Similarly as shown in FIG. 8-7 and 8-8, G.sup.♭ and F tones can be achieved.

The tones obtained in these ways are shown in Table 3.

______________________________________                    ratio of                    the real                    length of                    the wholetuning key   tone   by-pass   by-pass tempera-                                    aber-pattern name   circuit   circuit ment ratio                                    ration______________________________________O O O   C      (L)       1000    1000O  O    B      79,68,75  1059    1059    O  O O   B♭          79,69,75  1122    1122    O          68,76          79,70,75,   O    A      69,76,68, 1189    1189    O          77O O     A.sup.b          78,71,79  1260    1260    OO       G      78,71,75, 1335    1335    O          72,79  O     G♭          78,71,76, 1414    1414    O          72,75,73,          79          78,71,77,   F      72,76,73, 1498    1498    O          75,74,79______________________________________

Comparing Table 3 with Table 1, it is clear that the defect of the conventional system that the longer the by-pass circuit is, the greater the deviation from the corresponding 12 temperament ratio is overcome. When example 2 is applied to a full double horn it is necessary to switch only one valve instead of the conventional switching of three other valves by an independent valve, so that the complexity in switching operation is avoided, and the device can be very economically fabricated.

FIGS. 9 to 11-3 show example 3 where a rotary valve with two by-pass pipes and three air-pipes inside the rotor enable the by-pass pipes to connect with the basic pipe L. Sixty degree angle changing rotation is employed. The valve employed in this example is shown in FIG. 9 and FIG. 10. In the Figures: 82 designates a rotor shaft; 83 a valve cover; 84 a ring made of Teflon; the three air-pipes 85, 86 and 87 are inside the rotor; 88 and 89 are the two by-pass pipes; and 90, 91, 92, 93, 94 and 95 are the six vents formed in the valve housing side wall. These vents are placed on the same level of the housing wall; the basic pipe L and the by-pass pipes 88 and 89 are connected to them. Here the three air-pipes 85, 86 and 87 are the same in length, each forming a part of the basic pipe L and the by-pass pipes 88 and 89 when they are switched.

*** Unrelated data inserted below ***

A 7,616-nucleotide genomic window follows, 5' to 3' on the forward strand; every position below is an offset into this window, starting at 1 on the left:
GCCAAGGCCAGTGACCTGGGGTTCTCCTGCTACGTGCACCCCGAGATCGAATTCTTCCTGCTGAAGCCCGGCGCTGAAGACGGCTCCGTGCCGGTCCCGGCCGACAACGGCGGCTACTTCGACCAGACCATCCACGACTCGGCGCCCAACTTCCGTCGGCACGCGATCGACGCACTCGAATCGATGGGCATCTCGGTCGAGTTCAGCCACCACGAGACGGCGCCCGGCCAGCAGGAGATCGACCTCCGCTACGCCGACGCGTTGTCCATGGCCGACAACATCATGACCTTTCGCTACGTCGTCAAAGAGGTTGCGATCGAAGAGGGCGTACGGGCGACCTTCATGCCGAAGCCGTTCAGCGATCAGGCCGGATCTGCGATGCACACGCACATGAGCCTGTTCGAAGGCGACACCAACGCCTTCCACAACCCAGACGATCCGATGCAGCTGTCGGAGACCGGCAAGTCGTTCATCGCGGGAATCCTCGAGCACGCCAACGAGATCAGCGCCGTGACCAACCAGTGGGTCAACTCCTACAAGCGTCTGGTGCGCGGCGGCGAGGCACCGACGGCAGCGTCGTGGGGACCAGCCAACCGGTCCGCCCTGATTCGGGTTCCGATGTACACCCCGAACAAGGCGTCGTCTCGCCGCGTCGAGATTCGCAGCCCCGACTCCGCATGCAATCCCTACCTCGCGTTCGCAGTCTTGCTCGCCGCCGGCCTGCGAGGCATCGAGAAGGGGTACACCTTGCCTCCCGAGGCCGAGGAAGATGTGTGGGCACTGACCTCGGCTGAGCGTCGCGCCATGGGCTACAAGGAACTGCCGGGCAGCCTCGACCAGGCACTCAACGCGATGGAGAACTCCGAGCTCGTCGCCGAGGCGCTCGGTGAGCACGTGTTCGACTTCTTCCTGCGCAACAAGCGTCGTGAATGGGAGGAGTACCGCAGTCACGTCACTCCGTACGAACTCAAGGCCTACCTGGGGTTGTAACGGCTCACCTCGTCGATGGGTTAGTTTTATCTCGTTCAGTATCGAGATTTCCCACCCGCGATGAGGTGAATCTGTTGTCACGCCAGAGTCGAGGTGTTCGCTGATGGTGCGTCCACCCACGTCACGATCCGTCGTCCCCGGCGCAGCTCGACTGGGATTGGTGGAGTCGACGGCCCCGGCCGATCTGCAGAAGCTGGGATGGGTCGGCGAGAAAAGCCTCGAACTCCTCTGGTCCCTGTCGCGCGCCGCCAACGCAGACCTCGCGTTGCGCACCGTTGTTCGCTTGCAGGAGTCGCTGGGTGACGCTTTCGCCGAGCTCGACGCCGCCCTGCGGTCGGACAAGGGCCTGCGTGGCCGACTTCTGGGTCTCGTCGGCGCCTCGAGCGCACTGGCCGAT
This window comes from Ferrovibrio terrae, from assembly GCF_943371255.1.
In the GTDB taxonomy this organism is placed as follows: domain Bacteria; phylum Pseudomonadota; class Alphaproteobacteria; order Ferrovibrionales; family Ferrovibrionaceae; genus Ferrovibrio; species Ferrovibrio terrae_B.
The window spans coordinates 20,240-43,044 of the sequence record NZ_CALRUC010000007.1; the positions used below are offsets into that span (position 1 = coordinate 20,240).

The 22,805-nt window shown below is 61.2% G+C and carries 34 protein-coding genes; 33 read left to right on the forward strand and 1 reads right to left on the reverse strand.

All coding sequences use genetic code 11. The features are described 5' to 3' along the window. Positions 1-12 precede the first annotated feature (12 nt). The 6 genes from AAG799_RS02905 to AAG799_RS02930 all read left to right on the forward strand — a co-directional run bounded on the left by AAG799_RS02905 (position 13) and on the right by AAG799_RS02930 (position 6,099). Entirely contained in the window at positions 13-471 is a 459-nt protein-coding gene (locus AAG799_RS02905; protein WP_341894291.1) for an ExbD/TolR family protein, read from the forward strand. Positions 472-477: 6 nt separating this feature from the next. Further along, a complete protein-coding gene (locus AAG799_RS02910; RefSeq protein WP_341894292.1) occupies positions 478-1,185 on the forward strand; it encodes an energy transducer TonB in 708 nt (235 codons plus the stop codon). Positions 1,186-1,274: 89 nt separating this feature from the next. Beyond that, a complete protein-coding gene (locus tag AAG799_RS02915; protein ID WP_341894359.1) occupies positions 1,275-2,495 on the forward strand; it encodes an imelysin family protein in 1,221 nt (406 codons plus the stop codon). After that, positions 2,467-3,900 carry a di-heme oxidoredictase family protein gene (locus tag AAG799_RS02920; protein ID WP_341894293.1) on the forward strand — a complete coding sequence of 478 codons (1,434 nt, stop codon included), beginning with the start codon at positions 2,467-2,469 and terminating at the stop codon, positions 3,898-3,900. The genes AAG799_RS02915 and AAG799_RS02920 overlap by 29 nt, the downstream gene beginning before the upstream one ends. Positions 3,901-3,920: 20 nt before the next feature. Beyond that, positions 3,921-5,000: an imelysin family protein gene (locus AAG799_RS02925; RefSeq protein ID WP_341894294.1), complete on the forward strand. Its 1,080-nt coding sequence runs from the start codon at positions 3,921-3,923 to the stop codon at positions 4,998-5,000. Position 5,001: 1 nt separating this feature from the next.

FIGS. 11-1 is a diagram of the pipe circuit showing the valve unturned and the air passes through only the basic pipe L, where the air-pipe 85 forms a part of the basic pipe.

FIG. 11-2 is a diagram of the circuit showing the valve turned 60°. Here the blow passes through the basic pipe L, the air-pipe 87, the by-pass pipe 88, the air-pipe 86 and the basic pipe L in order.

FIG. 11-3 is a diagram of the circuit showing the valve turned 120°. The blow passes through the basic pipe L, the air-pipe 86, the by-pass pipe 89, the air-pipe 87, the by-pass pipe 88, the air-pipe 85 and the basic pipe L.

In this case, the by-pass pipe 88 and one of the air-pipes are 335 units long in all, and the by-pass pipe 89 and one of the air-pipes are 553 units long in all, when the basic pipe and one of the air-pipes illustrated in FIG. 11-1 are 1,000 unit long in all. The circuits illustrated in FIG. 11-2 and FIG. 11-3 are respectively 1335 and 1888 units long, so that if this valve is applied to a trombone such as presently employs two valves, it not only reduces the number of valves from two to one, but also make the tones from G to D.sup.♭ coincide with those in temperament.

FIGS. 12 to 14-3 illustrate example 4 by means of a rotary valve in which on the upper level the second conventional by-pass pipe l2 attached to the first valve and the first by-pass pipe l1 attached to the second valve are characteristically lengthened and, at the same time, on the lower level the third by-pass pipe l3 and fourth by-pass pipe l4 which are unique to this valve are characteristically switched to connect with the basic pipe L when the rotor turns.

The valve employed in example 4 is illustrated in FIG. 12 and FIG. 13, where 96 designates a rotor shaft and 97, 98, 99, 100, 101 and 102 designate six air-pipes formed in the upper part of the valve, passing through the rotor, which are employed when the by-pass pipes 106, 107, 108, 109, 110 and 111 are switched to connect. Three air pipes, designated 103, 104 and 105, (shown schematically in FIG. 14-3) pass through the rotor in a lower part of the valve and are employed when the by-pass pipes 112 and 113 are switched to connect. Air pipes 103, 104 and 105 are analogous in form and in function to air pipes 85, 86 and 87 of example 3 explained hereinabove, while by-pass pipes 112 and 113 are analogous to by-pass pipes 88 and 89 of example 3.

The valve is on its upper part equipped with two parallel levels of six vents each which are switched to connect with vents in the valve housing side wall when the rotor is turned in angled steps of 60°. The six vents 114, 115, 116, 117, 118 and 119 are the upper ones placed on the same level, while the six vents 120, 121, 122, 123, 124 and 125 are the lower ones placed on the same level.